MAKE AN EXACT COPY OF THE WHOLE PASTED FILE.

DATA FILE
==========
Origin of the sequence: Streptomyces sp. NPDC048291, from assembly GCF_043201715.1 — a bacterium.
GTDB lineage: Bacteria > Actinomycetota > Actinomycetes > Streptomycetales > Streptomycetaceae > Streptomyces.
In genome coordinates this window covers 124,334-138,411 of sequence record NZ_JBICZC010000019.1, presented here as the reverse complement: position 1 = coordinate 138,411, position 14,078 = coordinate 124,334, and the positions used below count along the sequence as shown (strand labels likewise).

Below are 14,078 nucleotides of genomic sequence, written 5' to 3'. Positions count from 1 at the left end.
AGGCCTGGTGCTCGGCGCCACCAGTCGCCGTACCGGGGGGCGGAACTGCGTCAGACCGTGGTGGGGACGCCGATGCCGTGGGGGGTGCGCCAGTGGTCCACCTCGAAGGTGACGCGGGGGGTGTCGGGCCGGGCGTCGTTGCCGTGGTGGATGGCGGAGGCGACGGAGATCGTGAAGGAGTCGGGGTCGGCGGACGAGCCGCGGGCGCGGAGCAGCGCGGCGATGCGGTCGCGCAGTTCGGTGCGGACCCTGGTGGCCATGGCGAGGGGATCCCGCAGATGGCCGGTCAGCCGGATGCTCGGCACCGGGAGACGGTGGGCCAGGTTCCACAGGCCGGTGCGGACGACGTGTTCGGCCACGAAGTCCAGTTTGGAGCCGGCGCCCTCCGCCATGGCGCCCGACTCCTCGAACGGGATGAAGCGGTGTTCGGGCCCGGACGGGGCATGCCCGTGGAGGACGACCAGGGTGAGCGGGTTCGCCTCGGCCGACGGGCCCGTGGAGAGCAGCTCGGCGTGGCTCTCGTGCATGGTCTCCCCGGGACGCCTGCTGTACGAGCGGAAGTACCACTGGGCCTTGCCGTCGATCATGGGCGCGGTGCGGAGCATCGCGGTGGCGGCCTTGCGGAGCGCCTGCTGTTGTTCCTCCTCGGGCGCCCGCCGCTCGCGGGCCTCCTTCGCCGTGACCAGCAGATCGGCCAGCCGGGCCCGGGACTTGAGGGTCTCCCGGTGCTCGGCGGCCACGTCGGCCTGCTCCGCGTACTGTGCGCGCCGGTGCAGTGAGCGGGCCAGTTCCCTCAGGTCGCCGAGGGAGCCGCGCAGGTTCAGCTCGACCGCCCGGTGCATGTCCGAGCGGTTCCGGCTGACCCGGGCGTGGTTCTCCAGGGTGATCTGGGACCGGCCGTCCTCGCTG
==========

Origin of the sequence: Streptomyces sp. NPDC048291, from assembly GCF_043201715.1 — a bacterium.
GTDB lineage: Bacteria > Actinomycetota > Actinomycetes > Streptomycetales > Streptomycetaceae > Streptomyces.
In genome coordinates this window covers 124,334-138,411 of sequence record NZ_JBICZC010000019.1, presented here as the reverse complement: position 1 = coordinate 138,411, position 14,078 = coordinate 124,334, and the positions used below count along the sequence as shown (strand labels likewise).

Below are 14,078 nucleotides of genomic sequence, written 5' to 3'. Positions count from 1 at the left end.
AGGCCTGGTGCTCGGCGCCACCAGTCGCCGTACCGGGGGGCGGAACTGCGTCAGACCGTGGTGGGGACGCCGATGCCGTGGGGGGTGCGCCAGTGGTCCACCTCGAAGGTGACGCGGGGGGTGTCGGGCCGGGCGTCGTTGCCGTGGTGGATGGCGGAGGCGACGGAGATCGTGAAGGAGTCGGGGTCGGCGGACGAGCCGCGGGCGCGGAGCAGCGCGGCGATGCGGTCGCGCAGTTCGGTGCGGACCCTGGTGGCCATGGCGAGGGGATCCCGCAGATGGCCGGTCAGCCGGATGCTCGGCACCGGGAGACGGTGGGCCAGGTTCCACAGGCCGGTGCGGACGACGTGTTCGGCCACGAAGTCCAGTTTGGAGCCGGCGCCCTCCGCCATGGCGCCCGACTCCTCGAACGGGATGAAGCGGTGTTCGGGCCCGGACGGGGCATGCCCGTGGAGGACGACCAGGGTGAGCGGGTTCGCCTCGGCCGACGGGCCCGTGGAGAGCAGCTCGGCGTGGCTCTCGTGCATGGTCTCCCCGGGACGCCTGCTGTACGAGCGGAAGTACCACTGGGCCTTGCCGTCGATCATGGGCGCGGTGCGGAGCATCGCGGTGGCGGCCTTGCGGAGCGCCTGCTGTTGTTCCTCCTCGGGCGCCCGCCGCTCGCGGGCCTCCTTCGCCGTGACCAGCAGATCGGCCAGCCGGGCCCGGGACTTGAGGGTCTCCCGGTGCTCGGCGGCCACGTCGGCCTGCTCCGCGTACTGTGCGCGCCGGTGCAGTGAGCGGGCCAGTTCCCTCAGGTCGCCGAGGGAGCCGCGCAGGTTCAGCTCGACCGCCCGGTGCATGTCCGAGCGGTTCCGGCTGACCCGGGCGTGGTTCTCCAGGGTGATCTGGGACCGGCCGTCCTCGCTG